At the beginning of the second project phase (years 3–4), the PARTHENOS ‘Initial Training Plan’ was assessed and updated (see Oltersdorf et al., 2016; Spiecker et al., 2017). During the assessment concerns were raised regarding potential barriers to the uptake of the online materials and it was recommended to conduct more face-to-face sessions including hands-on activities,7 to focus more on the life cycle of engagement in research infrastructures, the uptake of the PARTHENOS Training modules in general, and to establish a stronger link between theoretical work and existing projects especially for novice audiences (see Spiecker et al., 2017, esp. p. 19–20, p. 28). Therefore, PARTHENOS decided to offer a one-week workshop at the European Summer University in Digital Humanities (ESU) 2018 as a mix of live webinars held by subject specialists accompanied by hands-on sessions led by two tutors on site (as a kind of blended learning approach). The innovative mix of webinars and live sessions at the ESU 2018 was intended to involve a great variety of subject specialists as trainers while acknowledging practical obstacles such as the lack of financial and time resources to bring all trainers to the workshop site by recognising that the virtual presence of most of the trainers would suffice. We also decided to run all webinars twice (in Spring 2018 and during the ESU 2018) and to record them. This would offer a possibility to refine the webinars based on the participants’ feedback and be a great opportunity to reach and engage a broader audience with PARTHENOS Training via publishing the recorded webinars.8 Thus, the “PARTHENOS eHumanities and eHeritage Webinar Series” was born.

3. Intellectual Context of the PARTHENOS Webinar Series (Design, Scope, Content)

3.1. Why are Webinars a Pertinent Training Approach?

As webinars were an addition to the already existing training portfolio of PARTHENOS, the author further investigated their specific factors, focussing especially on their educational potential and possible pitfalls (especially regarding the ‘live’ element), and their appropriateness in the context of elucidating digital humanities and digital cultural heritage methods and tools.

Currently, webinars are gaining increasing popularity in various educational contexts and are offered quite regularly as professional development activities by (European) research infrastructures and initiatives (e.g. by LIBER, RDA, Foster, and the Helmholtz Association).9 Webinars, as live seminars on the Internet (or virtual classrooms), seem to offer an interesting possibility to reach a geographically and otherwise diverse audience and to cater to the user need for face-to-face training while taking into account obstacles such as limited financial and human resources on the organisers’, trainers’, and users’ side to deliver and participate in training events by translating them into a virtual context. Thus webinars have the advantage of being economical, time efficient, and allowing an (almost) unlimited number of participants regardless of their location.

Even though webinars are gaining popularity in various educational contexts, it is difficult for the uninitiated (non-eLearning experts) to locate practical or theoretical information about conducting webinars in a research support context. To the author’s knowledge, there is scant literature available that offers practical, hands-on information about conducting webinars in a non-profit educational context. While being useful, the existing literature often has a more commercial background and requires adaptation in several areas (see Bett, 2013; Herrmann-Ruess & Ott, 2014). The short case study by Wyatt (2006) shares experiences from a webinar series aimed at Northern American librarians as online professional development and underlines the potential of webinars to reach geographically separated audiences that otherwise do not have the time or the money to participate in face-to-face events. Allan (2013, p. 82–83) mentions webinars as a useful instrument for library training and professional development; Kümper (2011, p. 20) and Kamenzin (2018) explore briefly the possibilities and potential of webinars for teaching (digital) medieval studies. Therefore, during the development phase, besides desk research, the author herself participated in several webinars and consulted webinar practitioners and e-Learning experts about practicalities (webinar systems, organisation, etc.) and the specific challenges of teaching online in a webinar setting.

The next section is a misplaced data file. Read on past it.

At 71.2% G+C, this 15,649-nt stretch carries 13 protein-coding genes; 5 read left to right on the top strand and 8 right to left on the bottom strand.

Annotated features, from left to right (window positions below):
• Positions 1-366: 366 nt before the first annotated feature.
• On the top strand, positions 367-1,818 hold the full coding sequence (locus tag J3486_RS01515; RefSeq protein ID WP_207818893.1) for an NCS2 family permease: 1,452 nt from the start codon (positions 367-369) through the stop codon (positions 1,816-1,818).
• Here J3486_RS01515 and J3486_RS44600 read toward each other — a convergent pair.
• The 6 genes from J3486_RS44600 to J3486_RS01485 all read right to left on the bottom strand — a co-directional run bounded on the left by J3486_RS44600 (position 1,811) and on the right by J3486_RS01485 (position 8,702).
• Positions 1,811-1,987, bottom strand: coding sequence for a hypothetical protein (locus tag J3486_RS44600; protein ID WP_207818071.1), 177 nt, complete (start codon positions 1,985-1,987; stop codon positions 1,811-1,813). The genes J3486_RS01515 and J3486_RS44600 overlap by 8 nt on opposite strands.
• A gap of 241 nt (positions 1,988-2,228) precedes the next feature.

As an online format, webinars require specific teaching skills of the trainers. In a webinar setting, the participants mainly see the presentation slides (and as in our case a small live stream/picture of the trainers) and can only actively interact with the trainers and other participants via the chat and by contributing to interactive polls (this was also the setting we opted for). Depending on the chosen technical environment and the group size, other interaction methods are also open to the participants, e.g. working together on a shared document, drawing collectively on the virtual whiteboard or using their audio and video. For participants, it is hard to follow lessons on a screen because there is less contact with the trainers, less social interaction, and more distraction. Also for the trainers, it is challenging not being able to see the participants’ reactions. In theory, of course, all participants could use their audio and video (at least for parts of the webinar), but in reality this can lead to technical problems (disruptive noises such as feedback), technical exclusion (if a participant has no microphone or webcam), and social exclusion (if the participant cannot use audio and video due to his learning environment or does not wish to be filmed). Also, it is almost impossible for the trainer to ‘register’ the facial expressions of a larger group based on minute webcam images.